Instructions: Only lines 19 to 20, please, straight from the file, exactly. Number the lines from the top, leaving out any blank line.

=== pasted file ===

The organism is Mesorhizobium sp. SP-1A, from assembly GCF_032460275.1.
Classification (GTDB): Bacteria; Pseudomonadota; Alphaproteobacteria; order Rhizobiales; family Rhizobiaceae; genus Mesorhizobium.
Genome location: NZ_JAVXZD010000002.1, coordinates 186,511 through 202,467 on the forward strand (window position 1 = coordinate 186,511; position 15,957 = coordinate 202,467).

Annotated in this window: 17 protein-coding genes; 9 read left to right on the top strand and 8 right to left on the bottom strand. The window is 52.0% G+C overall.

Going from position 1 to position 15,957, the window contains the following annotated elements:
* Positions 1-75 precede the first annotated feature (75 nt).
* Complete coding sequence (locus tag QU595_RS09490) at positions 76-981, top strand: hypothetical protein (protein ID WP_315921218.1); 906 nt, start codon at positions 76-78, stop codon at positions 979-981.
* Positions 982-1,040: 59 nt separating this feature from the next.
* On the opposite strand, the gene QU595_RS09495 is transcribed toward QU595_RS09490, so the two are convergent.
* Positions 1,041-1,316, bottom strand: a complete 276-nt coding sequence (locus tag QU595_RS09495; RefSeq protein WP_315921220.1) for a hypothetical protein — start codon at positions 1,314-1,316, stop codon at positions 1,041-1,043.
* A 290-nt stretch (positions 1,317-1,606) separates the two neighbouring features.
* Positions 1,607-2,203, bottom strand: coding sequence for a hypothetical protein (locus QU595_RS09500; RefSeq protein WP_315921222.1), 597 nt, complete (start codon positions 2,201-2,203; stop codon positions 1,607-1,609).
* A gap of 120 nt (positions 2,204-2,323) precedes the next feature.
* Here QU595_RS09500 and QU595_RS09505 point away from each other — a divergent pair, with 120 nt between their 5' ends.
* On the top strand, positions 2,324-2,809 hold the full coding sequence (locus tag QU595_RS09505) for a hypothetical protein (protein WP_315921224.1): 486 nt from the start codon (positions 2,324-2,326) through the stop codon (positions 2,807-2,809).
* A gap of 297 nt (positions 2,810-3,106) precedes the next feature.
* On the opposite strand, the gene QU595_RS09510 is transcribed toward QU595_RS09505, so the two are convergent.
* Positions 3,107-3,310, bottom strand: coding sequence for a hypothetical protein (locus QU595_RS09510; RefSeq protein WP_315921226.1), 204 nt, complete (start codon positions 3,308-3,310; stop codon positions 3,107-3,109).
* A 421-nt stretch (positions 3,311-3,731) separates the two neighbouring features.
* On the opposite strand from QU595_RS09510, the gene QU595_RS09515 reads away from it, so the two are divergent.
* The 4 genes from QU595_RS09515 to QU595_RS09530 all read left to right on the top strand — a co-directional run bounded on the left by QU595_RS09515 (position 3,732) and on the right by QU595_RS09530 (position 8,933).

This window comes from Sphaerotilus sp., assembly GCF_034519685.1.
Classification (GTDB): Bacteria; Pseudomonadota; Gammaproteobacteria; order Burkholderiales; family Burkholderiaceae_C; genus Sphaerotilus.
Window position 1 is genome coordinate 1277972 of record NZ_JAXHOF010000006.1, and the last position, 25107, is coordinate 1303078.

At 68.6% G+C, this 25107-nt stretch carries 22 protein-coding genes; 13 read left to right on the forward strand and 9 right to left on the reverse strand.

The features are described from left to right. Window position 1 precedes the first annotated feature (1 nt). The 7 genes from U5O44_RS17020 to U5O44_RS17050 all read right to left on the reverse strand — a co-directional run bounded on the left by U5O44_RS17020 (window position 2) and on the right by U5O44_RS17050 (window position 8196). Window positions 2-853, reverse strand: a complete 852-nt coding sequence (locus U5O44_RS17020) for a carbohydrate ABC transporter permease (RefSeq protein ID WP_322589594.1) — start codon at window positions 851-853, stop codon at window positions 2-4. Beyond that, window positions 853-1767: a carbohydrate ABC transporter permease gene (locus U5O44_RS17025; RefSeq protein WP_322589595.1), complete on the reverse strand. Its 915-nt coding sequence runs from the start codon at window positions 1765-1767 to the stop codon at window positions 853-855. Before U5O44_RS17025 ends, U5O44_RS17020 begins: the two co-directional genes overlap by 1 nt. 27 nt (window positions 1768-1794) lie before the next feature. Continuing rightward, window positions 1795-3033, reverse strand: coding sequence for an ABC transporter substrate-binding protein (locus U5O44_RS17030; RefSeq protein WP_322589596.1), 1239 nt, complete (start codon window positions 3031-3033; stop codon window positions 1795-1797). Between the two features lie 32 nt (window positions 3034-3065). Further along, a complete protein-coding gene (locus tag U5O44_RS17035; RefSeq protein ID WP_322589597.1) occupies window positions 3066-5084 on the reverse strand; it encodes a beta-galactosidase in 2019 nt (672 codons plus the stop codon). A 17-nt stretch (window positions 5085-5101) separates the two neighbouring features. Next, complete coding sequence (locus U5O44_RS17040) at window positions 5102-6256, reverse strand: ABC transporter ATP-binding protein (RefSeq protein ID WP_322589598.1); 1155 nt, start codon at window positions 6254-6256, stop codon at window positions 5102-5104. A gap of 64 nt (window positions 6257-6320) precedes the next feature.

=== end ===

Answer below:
* A 421-nt stretch (positions 3,311-3,731) separates the two neighbouring features.
* On the opposite strand from QU595_RS09510, the gene QU595_RS09515 reads away from it, so the two are divergent.